(b)to general or particular authorisation to exercise powers under this section.

85Arrest without warrant

(1)A constable may arrest a person without a warrant if the constable reasonably suspects that the person—

(a)is committing an offence under section 78(2), 79(2) or 80(2), or

(b)has committed one of those offences and is still under the influence of drink or drugs.

(2)But a person may not be arrested under this section while he is at a hospital as a patient.

(3)In subsection (2) “hospital” means an institution which—

(a)provides medical or surgical treatment for in-patients or out-patients, and

(b)is not on a ship.

(4)Arrest under this section shall be treated as arrest for an offence for the purposes of—

(a)Part IV of the Police and Criminal Evidence Act 1984 (c. 60) (detention), and

(b)Part V of the Police and Criminal Evidence (Northern Ireland) Order 1989 (S.I. 1989/1341 (N.I. 12)) (detention).

86Right of entry

(1)A constable in uniform may board a ship if he reasonably suspects that he may wish to exercise a power by virtue of section 83 or under section 85 in respect of a person who is or may be on the ship.

(2)A constable in uniform may enter any place if he reasonably suspects that he may wish to exercise a power by virtue of section 83 or under section 85 in respect of a person who is or may be in that place.

(3)For the purposes of boarding a ship or entering a place under this section a constable—

(a)may use reasonable force;

(b)may be accompanied by one or more persons.

General

87Consequential repeal

Section 117 of the Merchant Shipping Act 1995 (c. 21) (drunkenness on duty) shall cease to have effect.

88Orders and regulations

(1)An order or regulations under this Part may—

(a)make transitional, supplemental and incidental provision;

(b)make provision generally or for specified purposes only;

(c)make different provision for different purposes.

(2)The power under section 84(3)(c) for the Secretary of State to designate a class of person includes a power for him to designate—

(a)himself, or

(b)one or more persons employed in his Department.

(3)An order or regulations under this Part shall be made by statutory instrument.

(4)Regulations under this Part shall not be made unless a draft has been laid before and approved by resolution of each House of Parliament.

(5)An order under section 84(3)(c) shall be subject to annulment in pursuance of a resolution of either House of Parliament.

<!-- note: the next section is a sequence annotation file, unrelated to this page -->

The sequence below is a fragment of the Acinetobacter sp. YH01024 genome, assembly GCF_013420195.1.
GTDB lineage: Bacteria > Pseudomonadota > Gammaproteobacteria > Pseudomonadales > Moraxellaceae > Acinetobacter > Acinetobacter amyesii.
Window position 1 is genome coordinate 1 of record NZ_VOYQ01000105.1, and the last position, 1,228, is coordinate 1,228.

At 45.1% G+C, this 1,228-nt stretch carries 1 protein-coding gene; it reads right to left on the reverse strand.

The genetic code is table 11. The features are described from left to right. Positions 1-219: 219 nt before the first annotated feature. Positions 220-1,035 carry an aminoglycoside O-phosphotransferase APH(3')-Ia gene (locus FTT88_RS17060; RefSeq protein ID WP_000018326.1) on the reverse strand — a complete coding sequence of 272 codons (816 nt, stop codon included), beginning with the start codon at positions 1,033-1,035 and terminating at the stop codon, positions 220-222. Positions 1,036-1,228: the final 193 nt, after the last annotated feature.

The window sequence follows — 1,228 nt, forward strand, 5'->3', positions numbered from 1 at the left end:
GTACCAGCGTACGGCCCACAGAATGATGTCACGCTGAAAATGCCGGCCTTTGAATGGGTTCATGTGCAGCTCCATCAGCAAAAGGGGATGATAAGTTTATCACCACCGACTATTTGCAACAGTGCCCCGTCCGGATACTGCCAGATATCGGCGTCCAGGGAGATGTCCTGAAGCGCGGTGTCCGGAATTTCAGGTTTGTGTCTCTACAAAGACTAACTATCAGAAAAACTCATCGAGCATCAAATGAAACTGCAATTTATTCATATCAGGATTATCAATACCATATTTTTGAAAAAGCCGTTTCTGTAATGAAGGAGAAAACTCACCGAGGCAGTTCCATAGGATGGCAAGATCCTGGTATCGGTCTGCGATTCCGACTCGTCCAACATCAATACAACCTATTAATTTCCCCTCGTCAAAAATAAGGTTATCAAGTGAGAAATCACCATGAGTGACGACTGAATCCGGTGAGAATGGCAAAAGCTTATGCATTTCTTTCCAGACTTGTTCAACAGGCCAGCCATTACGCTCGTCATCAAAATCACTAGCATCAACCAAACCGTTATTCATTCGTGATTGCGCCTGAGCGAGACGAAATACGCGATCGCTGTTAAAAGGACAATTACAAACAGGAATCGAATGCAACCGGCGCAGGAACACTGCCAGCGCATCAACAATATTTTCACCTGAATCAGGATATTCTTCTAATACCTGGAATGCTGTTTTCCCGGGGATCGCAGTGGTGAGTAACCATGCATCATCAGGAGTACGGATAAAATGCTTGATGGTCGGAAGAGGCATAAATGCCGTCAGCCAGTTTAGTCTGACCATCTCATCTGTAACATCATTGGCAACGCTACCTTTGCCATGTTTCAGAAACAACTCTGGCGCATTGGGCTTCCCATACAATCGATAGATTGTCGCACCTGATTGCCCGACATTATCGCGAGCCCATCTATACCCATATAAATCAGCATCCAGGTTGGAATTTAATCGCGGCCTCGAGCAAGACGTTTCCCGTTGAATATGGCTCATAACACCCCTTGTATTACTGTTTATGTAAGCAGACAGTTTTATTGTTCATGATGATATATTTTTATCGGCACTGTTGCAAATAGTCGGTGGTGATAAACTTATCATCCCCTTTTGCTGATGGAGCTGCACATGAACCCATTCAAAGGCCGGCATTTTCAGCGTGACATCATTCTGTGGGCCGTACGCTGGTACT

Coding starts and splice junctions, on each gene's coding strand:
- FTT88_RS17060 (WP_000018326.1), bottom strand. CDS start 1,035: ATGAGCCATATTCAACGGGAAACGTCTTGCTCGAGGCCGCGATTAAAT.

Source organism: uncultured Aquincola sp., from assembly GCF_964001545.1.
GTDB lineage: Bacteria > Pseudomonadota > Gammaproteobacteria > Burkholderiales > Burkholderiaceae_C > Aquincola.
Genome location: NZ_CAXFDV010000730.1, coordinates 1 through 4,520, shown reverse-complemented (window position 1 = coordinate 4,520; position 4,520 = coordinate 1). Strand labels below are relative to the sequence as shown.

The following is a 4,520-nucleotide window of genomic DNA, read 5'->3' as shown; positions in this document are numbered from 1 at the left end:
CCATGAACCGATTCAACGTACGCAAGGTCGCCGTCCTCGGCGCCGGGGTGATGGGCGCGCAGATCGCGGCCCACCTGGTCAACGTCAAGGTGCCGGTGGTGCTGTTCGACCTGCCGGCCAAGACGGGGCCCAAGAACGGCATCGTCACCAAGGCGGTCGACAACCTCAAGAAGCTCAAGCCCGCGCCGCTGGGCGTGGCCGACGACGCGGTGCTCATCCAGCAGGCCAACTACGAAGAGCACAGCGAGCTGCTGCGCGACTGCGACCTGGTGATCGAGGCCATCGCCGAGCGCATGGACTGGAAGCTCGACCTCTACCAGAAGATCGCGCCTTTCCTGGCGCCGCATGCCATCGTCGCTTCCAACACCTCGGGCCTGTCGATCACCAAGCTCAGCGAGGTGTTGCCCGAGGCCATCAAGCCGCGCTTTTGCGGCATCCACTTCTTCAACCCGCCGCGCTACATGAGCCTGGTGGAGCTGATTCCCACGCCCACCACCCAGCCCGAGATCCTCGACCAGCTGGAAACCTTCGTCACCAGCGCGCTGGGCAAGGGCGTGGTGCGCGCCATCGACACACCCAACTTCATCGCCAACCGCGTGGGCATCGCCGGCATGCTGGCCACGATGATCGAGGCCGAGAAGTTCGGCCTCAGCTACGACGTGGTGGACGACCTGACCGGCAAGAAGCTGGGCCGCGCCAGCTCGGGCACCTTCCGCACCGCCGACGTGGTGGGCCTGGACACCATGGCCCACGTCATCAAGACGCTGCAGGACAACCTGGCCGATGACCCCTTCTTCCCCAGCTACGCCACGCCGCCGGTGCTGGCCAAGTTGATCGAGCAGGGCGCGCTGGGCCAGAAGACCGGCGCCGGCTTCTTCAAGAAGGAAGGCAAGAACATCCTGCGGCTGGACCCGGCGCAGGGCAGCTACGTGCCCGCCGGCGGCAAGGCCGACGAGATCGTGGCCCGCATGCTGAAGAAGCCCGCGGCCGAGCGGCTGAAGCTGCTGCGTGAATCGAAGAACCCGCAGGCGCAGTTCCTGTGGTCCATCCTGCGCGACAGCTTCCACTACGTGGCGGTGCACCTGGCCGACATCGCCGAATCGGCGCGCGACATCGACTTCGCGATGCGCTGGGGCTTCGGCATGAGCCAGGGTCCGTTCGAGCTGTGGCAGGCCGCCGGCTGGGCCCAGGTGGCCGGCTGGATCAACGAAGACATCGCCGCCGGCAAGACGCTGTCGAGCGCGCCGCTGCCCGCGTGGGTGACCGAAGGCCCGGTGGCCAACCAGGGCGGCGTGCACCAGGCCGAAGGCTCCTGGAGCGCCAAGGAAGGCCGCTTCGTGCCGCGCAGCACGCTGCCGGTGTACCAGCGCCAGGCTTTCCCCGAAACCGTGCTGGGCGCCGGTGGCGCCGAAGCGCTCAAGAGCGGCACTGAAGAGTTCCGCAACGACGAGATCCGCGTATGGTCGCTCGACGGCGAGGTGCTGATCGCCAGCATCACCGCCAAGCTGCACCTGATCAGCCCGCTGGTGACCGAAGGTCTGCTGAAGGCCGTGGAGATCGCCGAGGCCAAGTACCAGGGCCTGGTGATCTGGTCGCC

(6)Before making regulations under section 81(2) the Secretary of State shall consult such organisations as he thinks fit.

89Interpretation

(1)In this Part—

(a)“ship” includes every description of vessel used in navigation, and

(b)a reference to the navigation of a vessel includes a reference to the control or direction, or participation in the control or direction, of the course of a vessel.

(2)Section 313 of the Merchant Shipping Act 1995 (c. 21) (interpretation) shall apply to the following expressions used in this Part—

(a)fishing vessel,

(b)foreign ship,

(c)harbour authority,

(d)master,

(e)registered,

(f)seaman,

(g)United Kingdom ship, and

(h)United Kingdom waters.

(3)In this Part “pilot” has the meaning given by section 31(1) of the Pilotage Act 1987 (c. 21) (interpretation).

(4)Regulations under section 267(4)(a) of the Merchant Shipping Act 1995 (power to define “accident” for the purposes of provisions about marine accident investigations) shall, so far as is practicable, apply to the word “accident” as used in relation to this Part.

(5)In this Part “drug” includes any intoxicant other than alcohol.

90Crown application, &c.

(1)This Part shall not apply to a member of Her Majesty’s naval forces, military forces or air forces, within the meaning given by section 225(1) of the Army Act 1955 (c. 18), while acting in the course of his duties.

(2)Subject to subsection (1), this Part shall apply to a person in the service of the Crown.

(3)But section 84 shall not have effect in relation to a ship which—

(a)is being used for a purpose of Her Majesty’s forces, or

(b)forms part of the Royal Fleet Auxiliary Service.

(4)This Part shall not apply to—

(a)a member of a visiting force, within the meaning which that expression has in section 3 of the Visiting Forces Act 1952 (c. 67) by virtue of section 12(1) of that Act, while acting in the course of his duties, or

(b)a member of a civilian component of a visiting force, within that meaning, while acting in the course of his duties.

91Territorial application

(1)This Part shall have effect in relation to—

(a)United Kingdom ships,

(b)foreign ships in United Kingdom waters, and

(c)un-registered ships in United Kingdom waters.

(2)Section 86 shall not extend to Scotland.

(3)Subsection (2) does not affect any rule of law or enactment concerning the right of a constable in Scotland to board a ship or enter any place for any purpose.